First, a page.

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I am trying to compile a program I wrote a few years ago that simulates mouse clicks and key strokes. I've reduced it to this minimal example:

#include "Windows.h"

int main(){
    INPUT foo;
    return 0;

It gives me this error:

C:\projects\clicker>g++ minimaltest.cpp
minimaltest.cpp: In function 'int main()':
minimaltest.cpp:4:2: error: 'INPUT' was not declared in this scope
minimaltest.cpp:4:8: error: expected ';' before 'foo'

MSDN's page on INPUT says it's defined in Windows.h, so I don't know why it doesn't recognize the type.

Another stackoverflow user had a similar problem here, but their solution, adding #define _WIN32_WINNT 0x0500, didn't fix the errors.

I was able to build the program years ago on windows XP. Could it be that INPUT doesn't work on Windows 7 the way it did on XP? Or maybe I forgot to supply a flag to the compiler?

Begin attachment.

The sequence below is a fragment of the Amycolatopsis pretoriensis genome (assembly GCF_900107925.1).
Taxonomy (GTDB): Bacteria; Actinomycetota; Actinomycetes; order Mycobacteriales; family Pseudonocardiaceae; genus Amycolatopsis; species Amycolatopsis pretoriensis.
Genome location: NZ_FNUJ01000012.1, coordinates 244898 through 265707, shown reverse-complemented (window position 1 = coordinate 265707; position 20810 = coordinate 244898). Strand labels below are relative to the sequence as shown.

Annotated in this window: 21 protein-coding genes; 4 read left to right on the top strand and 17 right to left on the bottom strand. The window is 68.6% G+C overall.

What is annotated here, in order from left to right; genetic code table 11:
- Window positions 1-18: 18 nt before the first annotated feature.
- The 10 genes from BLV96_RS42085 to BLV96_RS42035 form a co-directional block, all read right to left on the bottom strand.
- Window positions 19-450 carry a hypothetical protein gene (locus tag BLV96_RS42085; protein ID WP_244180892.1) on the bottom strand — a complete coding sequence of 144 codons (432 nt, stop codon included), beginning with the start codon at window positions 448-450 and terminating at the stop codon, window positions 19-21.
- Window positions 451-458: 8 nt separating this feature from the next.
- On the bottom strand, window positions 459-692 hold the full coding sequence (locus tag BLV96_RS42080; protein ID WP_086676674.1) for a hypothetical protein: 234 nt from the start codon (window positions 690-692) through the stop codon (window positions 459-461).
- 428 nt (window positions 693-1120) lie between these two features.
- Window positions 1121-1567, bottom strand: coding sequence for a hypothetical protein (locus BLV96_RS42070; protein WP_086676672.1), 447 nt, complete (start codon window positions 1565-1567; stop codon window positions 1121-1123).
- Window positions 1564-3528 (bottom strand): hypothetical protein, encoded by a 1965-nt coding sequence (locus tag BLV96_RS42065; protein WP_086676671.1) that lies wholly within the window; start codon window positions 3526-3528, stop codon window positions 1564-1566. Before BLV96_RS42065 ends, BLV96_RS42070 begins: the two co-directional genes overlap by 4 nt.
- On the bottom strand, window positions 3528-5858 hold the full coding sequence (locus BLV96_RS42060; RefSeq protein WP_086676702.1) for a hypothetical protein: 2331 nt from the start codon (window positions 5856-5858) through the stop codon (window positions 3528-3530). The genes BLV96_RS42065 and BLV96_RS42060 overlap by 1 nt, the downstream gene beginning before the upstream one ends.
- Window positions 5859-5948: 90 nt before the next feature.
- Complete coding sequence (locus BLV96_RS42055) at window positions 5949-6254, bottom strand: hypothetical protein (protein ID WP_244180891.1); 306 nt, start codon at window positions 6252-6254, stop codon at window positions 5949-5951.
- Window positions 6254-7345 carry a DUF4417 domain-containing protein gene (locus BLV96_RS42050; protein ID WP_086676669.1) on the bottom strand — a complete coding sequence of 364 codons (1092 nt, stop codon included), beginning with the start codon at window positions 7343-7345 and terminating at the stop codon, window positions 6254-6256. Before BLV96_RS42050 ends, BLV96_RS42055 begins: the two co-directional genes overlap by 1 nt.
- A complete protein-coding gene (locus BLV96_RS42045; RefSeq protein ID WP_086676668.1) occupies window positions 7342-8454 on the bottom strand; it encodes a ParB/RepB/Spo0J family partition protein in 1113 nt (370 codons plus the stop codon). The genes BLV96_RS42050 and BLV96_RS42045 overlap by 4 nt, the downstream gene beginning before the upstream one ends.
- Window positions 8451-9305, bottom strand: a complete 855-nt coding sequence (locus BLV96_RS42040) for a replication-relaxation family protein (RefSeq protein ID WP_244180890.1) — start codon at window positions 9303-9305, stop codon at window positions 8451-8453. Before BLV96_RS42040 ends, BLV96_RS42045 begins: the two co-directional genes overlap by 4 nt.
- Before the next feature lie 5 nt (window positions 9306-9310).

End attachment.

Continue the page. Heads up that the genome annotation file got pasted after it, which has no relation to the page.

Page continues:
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Where in your code did you add the define? It should be the first line in what you have. –  chris Jul 21 '12 at 22:12
Compiles fine in VC++2010. –  Mysticial Jul 21 '12 at 22:12
@chris, good detective work. I put the define after include and before main. It didn't occur to me to put it before the include, although in hindsight it's obvious. It's working now. –  Kevin Jul 21 '12 at 22:22
Oh, kind of surprised that's all, but... –  chris Jul 21 '12 at 22:23
Well, in a buggy five line program, the solution is bound to be something minute and silly. –  Kevin Jul 21 '12 at 22:24

1 Answer 1

up vote 4 down vote accepted

You've misplaced your #define to after the #include. The result of this is that windows.h sees _WIN32_WINNT as undefined, so INPUT is not declared. Then you define it after INPUT's chance of existing has passed.

#define _WIN32_WINNT 0x0500 //RIGHT
#include "Windows.h"
#define _WIN32_WINNT 0x0500 //WRONG

int main(){
    INPUT foo;
    return 0;

As a side note, unless windows.h is in the same directory as the source file, it should typically be imported using #include <> rather than #include "".

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